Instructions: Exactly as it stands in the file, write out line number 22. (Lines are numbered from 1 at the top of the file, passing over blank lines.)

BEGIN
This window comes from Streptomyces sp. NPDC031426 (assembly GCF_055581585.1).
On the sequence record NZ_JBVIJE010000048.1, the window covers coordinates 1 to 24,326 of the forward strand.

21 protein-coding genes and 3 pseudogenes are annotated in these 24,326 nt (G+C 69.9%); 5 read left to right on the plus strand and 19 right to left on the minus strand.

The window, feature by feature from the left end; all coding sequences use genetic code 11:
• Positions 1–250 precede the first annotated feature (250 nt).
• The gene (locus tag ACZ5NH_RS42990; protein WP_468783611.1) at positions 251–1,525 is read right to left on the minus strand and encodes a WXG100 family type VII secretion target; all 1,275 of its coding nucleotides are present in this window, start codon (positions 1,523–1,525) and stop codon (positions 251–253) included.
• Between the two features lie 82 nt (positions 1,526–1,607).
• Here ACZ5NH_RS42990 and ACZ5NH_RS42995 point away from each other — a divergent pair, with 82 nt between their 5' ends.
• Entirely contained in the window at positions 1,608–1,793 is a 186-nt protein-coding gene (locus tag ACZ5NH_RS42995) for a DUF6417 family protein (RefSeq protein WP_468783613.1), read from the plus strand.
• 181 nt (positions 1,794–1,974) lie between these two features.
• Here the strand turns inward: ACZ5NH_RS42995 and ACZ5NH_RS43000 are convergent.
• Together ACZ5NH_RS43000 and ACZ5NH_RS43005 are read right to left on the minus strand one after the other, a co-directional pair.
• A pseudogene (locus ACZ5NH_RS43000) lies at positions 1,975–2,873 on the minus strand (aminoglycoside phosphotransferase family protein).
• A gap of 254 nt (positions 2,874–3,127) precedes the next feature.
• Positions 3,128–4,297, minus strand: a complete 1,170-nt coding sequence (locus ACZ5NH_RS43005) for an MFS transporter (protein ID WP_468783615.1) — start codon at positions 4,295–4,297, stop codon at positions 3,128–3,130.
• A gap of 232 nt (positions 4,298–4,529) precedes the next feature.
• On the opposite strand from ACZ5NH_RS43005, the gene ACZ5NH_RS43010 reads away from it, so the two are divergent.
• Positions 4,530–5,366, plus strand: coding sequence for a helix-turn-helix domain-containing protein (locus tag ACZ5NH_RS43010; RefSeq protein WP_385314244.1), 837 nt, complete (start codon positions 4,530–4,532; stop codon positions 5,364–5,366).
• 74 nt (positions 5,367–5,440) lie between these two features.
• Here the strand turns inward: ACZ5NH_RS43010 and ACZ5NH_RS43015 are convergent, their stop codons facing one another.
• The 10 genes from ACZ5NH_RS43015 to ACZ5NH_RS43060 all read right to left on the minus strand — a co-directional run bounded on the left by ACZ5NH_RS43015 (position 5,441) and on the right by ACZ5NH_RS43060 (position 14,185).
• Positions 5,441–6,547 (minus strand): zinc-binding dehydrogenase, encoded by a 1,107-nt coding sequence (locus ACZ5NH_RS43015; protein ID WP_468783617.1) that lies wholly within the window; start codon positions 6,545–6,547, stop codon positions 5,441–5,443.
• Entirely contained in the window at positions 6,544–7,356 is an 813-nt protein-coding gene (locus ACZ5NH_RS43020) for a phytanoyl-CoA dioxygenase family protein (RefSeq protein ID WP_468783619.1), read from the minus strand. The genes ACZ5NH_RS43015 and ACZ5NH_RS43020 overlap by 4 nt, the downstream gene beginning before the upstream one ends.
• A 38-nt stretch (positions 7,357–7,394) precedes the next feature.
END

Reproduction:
• Positions 5,441–6,547 (minus strand): zinc-binding dehydrogenase, encoded by a 1,107-nt coding sequence (locus ACZ5NH_RS43015; protein ID WP_468783617.1) that lies wholly within the window; start codon positions 6,545–6,547, stop codon positions 5,441–5,443.